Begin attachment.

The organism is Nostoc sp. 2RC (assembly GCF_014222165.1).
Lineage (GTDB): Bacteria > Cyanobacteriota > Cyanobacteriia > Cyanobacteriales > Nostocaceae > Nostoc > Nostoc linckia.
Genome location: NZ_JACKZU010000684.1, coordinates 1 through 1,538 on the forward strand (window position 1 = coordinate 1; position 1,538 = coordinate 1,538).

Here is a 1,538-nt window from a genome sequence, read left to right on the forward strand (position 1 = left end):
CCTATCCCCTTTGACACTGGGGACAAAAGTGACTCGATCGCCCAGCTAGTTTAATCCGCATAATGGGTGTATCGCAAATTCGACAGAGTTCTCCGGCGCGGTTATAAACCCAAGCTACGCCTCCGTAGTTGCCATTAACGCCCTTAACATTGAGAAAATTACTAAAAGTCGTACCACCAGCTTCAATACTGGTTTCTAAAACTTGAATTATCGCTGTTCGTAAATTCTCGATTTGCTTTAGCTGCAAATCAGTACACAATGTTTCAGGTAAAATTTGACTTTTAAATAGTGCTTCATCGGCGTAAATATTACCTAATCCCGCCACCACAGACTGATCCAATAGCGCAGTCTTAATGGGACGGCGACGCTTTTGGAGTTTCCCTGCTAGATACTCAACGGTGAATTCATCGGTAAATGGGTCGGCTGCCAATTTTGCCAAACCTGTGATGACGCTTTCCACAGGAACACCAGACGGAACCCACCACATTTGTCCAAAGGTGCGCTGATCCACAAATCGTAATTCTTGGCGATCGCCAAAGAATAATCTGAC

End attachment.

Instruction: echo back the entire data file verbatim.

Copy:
The organism is Nostoc sp. 2RC (assembly GCF_014222165.1).
Lineage (GTDB): Bacteria > Cyanobacteriota > Cyanobacteriia > Cyanobacteriales > Nostocaceae > Nostoc > Nostoc linckia.
Genome location: NZ_JACKZU010000684.1, coordinates 1 through 1,538 on the forward strand (window position 1 = coordinate 1; position 1,538 = coordinate 1,538).

Here is a 1,538-nt window from a genome sequence, read left to right on the forward strand (position 1 = left end):
CCTATCCCCTTTGACACTGGGGACAAAAGTGACTCGATCGCCCAGCTAGTTTAATCCGCATAATGGGTGTATCGCAAATTCGACAGAGTTCTCCGGCGCGGTTATAAACCCAAGCTACGCCTCCGTAGTTGCCATTAACGCCCTTAACATTGAGAAAATTACTAAAAGTCGTACCACCAGCTTCAATACTGGTTTCTAAAACTTGAATTATCGCTGTTCGTAAATTCTCGATTTGCTTTAGCTGCAAATCAGTACACAATGTTTCAGGTAAAATTTGACTTTTAAATAGTGCTTCATCGGCGTAAATATTACCTAATCCCGCCACCACAGACTGATCCAATAGCGCAGTCTTAATGGGACGGCGACGCTTTTGGAGTTTCCCTGCTAGATACTCAACGGTGAATTCATCGGTAAATGGGTCGGCTGCCAATTTTGCCAAACCTGTGATGACGCTTTCCACAGGAACACCAGACGGAACCCACCACATTTGTCCAAAGGTGCGCTGATCCACAAATCGTAATTCTTGGCGATCGCCAAAGAATAATCTGAC